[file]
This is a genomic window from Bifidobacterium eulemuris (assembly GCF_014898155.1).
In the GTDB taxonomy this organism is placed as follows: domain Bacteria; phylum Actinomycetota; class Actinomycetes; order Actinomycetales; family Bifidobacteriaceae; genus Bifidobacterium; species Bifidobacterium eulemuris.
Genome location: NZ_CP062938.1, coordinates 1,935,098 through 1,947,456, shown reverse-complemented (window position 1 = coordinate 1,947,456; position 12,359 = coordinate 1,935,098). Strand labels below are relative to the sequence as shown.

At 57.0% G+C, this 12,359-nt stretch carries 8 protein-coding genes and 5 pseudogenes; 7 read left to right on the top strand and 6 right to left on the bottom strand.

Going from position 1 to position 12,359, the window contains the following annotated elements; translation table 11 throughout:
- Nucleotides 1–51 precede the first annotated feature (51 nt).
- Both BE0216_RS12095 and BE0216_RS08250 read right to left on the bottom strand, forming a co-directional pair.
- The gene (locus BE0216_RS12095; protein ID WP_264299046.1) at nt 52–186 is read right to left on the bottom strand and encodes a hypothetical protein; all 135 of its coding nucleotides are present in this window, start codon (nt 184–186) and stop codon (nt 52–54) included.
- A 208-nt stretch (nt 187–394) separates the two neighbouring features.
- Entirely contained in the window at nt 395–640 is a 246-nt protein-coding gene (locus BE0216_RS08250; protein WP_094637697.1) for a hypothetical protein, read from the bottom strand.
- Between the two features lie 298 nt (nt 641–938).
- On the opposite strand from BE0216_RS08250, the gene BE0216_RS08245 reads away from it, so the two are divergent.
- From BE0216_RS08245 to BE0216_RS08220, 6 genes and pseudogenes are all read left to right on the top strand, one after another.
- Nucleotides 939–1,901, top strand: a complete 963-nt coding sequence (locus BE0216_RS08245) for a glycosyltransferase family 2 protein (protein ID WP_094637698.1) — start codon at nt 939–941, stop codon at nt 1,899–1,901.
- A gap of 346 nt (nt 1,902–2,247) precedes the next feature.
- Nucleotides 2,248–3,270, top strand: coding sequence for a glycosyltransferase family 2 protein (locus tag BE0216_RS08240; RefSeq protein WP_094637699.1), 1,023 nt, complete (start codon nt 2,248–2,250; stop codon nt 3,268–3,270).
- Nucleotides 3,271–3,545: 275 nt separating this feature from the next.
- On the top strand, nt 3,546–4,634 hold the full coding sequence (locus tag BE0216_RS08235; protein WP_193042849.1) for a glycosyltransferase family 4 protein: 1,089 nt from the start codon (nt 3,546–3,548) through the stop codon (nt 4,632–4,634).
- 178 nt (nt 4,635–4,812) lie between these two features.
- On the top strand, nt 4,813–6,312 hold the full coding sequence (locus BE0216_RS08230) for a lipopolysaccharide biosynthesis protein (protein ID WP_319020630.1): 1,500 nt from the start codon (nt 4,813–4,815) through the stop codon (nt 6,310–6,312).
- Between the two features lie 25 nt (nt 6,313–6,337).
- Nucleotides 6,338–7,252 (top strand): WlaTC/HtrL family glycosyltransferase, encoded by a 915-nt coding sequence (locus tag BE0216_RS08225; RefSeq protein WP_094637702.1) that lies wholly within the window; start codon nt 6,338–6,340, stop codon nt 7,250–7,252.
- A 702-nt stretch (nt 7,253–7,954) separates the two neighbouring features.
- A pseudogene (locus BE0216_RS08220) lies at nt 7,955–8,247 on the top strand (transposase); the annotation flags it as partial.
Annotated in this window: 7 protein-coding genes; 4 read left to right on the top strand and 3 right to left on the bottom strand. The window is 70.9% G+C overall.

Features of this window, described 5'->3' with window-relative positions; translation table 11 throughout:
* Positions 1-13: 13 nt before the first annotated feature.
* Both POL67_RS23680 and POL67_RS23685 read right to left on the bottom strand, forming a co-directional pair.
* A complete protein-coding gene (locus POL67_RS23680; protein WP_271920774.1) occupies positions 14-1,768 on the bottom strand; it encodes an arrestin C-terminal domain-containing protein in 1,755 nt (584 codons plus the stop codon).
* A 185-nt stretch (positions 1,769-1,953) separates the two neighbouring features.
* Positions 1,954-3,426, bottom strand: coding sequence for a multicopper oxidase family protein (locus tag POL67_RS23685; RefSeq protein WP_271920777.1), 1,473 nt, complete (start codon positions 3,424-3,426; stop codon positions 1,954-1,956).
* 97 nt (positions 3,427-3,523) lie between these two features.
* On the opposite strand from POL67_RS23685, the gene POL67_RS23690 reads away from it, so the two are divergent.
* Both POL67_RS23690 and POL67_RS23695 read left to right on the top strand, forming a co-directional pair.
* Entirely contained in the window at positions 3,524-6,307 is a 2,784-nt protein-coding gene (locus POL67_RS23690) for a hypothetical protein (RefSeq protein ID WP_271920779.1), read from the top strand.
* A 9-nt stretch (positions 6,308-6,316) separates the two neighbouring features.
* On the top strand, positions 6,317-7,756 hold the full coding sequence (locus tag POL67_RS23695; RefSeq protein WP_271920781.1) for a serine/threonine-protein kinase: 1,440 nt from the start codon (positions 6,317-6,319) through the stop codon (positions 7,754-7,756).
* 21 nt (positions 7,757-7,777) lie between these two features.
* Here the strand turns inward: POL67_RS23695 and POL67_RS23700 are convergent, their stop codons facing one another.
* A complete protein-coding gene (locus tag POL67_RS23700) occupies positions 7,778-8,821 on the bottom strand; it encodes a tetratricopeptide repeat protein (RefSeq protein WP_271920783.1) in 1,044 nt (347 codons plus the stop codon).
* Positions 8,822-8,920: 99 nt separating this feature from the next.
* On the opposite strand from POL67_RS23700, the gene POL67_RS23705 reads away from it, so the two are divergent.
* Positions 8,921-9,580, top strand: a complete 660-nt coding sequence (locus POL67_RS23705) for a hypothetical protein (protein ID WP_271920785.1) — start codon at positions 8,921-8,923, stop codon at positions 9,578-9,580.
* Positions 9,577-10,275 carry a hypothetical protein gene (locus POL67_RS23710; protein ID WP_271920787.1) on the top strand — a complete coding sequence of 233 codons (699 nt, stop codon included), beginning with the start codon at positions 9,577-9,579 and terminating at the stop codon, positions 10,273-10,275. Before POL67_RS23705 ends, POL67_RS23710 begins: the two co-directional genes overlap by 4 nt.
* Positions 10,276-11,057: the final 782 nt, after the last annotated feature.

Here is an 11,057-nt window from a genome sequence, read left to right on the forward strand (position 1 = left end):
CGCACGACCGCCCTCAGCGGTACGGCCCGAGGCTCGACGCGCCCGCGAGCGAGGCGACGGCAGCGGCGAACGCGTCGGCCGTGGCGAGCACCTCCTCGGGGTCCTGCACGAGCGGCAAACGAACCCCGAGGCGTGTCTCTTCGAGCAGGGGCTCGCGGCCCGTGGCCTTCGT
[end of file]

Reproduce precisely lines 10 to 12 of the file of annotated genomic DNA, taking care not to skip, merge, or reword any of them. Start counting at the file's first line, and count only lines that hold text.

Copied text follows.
- Entirely contained in the window at nt 395–640 is a 246-nt protein-coding gene (locus BE0216_RS08250; protein WP_094637697.1) for a hypothetical protein, read from the bottom strand.
- Between the two features lie 298 nt (nt 641–938).
- On the opposite strand from BE0216_RS08250, the gene BE0216_RS08245 reads away from it, so the two are divergent.